- Cellular models of bacteria-antibiotics interaction
- Modelling immune-response to invasion. Viral dynamics
- Multi-agent modelling of epidemic outbreaks in large populations
See the list of collaborators of this group here !
Cellular models of bacteria-antibiotics interaction: a novel cellular model of methycillin-resistant S. Aureus (MRSA) for predicting antibiotic susceptibility
Postdoctoral researcher: Dr. James MURPHY
To view the last poster of James, please follow the link: James Murphy POSTER 08. This poster was presented at Genomes 2008 - Functional Genomics of Microorgansms conference, April 2008, Institut Pasteur, Paris, France.
Project description: The aim of this project is to model the growth and interactions of bacterial cells with antibiotics in culture using an agent-based modelling approach. Rather than taking a high level mathematical model of the system, individual bacteria cells, their properties and the pharmacokinetics of antibiotics are used to determine the model. This “bottom-up” approach allows a fine-grained analysis, connecting local changes at the cellular level to the overall patterns of population growth.
Each bacterial cell of a colony is represented by a software agent with variables storing basic information such as energy state, and rules governing behaviour and interactions with other agents. This approach means that spatial and temporal heterogeneity in a bacterial colony can be explicitly modelled, and the significance of this variability for overall population dynamics can be explored.
Initial testing shows that the model can accurately predict the Minimum Inhibitory Concentration (MIC) of an antibiotic, which is the key measure of antibiotic efficacy used in the clinical setting. Micro-Gen therefore represents a robust tool for facilitating the rapid screening of drug compounds against a wide array of bacterial strains in simulated culture conditions. The project is being developed in collaboration with RCSI Peptide Synthesis Laboratory.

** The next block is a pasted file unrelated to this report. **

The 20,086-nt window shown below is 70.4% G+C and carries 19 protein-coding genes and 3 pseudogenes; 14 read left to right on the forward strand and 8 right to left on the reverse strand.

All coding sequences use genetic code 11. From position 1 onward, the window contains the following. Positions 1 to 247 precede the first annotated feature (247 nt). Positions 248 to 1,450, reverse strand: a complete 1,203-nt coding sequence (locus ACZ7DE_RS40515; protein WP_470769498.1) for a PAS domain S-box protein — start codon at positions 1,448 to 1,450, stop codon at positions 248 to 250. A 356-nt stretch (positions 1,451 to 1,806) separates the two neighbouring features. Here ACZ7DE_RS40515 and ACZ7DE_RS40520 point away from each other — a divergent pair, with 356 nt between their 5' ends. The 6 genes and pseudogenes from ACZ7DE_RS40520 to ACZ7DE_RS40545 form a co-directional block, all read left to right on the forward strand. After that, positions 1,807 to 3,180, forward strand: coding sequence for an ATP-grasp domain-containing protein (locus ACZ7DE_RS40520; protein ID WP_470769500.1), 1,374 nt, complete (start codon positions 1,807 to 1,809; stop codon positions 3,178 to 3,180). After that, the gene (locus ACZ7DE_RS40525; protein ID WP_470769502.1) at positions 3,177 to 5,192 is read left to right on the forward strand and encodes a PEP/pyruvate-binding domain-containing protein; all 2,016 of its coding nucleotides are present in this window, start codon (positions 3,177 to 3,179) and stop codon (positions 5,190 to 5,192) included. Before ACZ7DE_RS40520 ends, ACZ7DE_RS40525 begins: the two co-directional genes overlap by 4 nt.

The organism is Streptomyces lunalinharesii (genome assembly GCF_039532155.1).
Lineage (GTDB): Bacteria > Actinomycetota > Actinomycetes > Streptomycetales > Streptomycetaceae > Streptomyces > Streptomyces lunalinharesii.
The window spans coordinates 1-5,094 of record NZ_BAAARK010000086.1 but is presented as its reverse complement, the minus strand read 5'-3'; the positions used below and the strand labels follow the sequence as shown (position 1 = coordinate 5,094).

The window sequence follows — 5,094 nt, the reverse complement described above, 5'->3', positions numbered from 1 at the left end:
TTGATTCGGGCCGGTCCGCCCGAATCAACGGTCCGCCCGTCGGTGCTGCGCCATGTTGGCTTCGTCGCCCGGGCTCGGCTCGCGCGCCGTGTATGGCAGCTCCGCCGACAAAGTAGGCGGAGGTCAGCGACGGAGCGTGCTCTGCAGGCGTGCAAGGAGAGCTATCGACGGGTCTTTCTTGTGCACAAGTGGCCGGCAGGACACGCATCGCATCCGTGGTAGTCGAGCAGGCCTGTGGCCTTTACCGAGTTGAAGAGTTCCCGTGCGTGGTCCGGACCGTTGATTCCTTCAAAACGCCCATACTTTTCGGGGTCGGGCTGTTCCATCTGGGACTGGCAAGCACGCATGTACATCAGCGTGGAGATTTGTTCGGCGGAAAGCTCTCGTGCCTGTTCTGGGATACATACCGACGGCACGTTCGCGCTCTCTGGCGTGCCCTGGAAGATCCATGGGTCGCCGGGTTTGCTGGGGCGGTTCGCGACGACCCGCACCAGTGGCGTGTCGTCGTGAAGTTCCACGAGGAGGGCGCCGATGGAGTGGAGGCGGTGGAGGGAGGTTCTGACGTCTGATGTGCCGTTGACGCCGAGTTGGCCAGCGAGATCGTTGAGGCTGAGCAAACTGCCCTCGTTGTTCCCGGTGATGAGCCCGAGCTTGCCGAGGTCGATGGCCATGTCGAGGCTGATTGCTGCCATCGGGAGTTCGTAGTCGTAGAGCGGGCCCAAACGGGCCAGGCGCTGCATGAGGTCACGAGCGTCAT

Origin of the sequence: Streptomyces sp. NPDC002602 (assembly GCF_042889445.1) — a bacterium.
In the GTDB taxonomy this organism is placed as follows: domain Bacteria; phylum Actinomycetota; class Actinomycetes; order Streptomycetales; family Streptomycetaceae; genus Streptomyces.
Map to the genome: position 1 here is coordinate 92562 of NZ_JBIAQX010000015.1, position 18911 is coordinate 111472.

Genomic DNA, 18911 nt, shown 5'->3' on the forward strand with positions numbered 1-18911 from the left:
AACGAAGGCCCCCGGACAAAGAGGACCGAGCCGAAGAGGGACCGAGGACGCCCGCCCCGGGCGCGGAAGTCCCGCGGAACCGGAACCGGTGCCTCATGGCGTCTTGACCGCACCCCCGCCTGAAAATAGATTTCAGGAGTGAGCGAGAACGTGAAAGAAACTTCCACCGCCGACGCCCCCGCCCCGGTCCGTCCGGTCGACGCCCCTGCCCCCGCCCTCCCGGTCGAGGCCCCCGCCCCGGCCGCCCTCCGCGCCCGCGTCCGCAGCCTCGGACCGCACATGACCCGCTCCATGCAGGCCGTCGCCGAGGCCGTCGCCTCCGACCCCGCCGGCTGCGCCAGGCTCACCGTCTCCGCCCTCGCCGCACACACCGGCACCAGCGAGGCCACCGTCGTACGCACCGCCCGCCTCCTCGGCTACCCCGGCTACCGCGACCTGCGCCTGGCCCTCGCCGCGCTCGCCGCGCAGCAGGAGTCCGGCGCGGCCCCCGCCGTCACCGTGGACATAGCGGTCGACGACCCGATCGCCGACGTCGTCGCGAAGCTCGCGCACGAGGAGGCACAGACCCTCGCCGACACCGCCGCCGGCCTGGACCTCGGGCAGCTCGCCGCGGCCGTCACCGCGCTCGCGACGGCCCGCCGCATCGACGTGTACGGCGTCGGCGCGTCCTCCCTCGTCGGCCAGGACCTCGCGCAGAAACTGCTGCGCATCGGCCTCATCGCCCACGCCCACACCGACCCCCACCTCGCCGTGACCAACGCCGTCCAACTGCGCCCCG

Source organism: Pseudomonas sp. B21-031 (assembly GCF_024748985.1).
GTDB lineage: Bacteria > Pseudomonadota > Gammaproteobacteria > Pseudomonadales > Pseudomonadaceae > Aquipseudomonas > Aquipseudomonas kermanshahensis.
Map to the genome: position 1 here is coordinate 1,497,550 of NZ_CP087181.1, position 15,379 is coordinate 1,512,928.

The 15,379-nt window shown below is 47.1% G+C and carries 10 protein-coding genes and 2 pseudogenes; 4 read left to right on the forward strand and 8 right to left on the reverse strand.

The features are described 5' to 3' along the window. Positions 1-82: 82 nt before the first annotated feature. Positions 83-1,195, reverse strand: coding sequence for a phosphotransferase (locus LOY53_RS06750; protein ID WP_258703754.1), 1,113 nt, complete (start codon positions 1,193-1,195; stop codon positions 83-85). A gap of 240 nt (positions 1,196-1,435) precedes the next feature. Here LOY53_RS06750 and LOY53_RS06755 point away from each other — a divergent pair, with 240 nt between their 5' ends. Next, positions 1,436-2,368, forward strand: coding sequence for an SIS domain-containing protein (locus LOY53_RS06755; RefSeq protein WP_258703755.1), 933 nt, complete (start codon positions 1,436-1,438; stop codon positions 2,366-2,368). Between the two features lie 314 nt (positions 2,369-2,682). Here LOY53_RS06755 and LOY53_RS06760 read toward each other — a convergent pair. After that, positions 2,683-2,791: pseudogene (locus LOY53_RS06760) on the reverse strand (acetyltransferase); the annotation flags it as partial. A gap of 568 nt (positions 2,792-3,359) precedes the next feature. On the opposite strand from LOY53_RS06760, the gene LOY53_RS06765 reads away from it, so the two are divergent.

Agent-based immune/HIV modelling
Postdoctoral researcher: Dr. Dimitri PERRIN
Project description: Immunity in the human body is obtained through emerging properties of a very complex system. It involves a multitude of cells and organs, with very specific functions and numerous possible interactions. This complexity often hinders understanding of the range and variety of immune responses. Large-scale effects are easily observed, and microscopic studies give a better insight into the sequence of interactions, but links between these two levels are difficult to establish, in particular if we are looking for a quantitative description.
The situation is pronounced with respect to HIV infection. Mechanisms by which an HIV virion infects an immune cell, and its genetic material is incorporated into the host chromosome, are known, as are processes leading to production and liberation of new virions. Macroscopic progression from initial HIV infection to AIDS onset are equally well described.
However, there are still millions of people living with HIV, and the process by which interactions between the immune system and HIV lead to such variability in individual experience of infection has yet to be fully described. Development of a vaccine is even further down the road, although recent therapeutic efforts have led to better control of disease progression.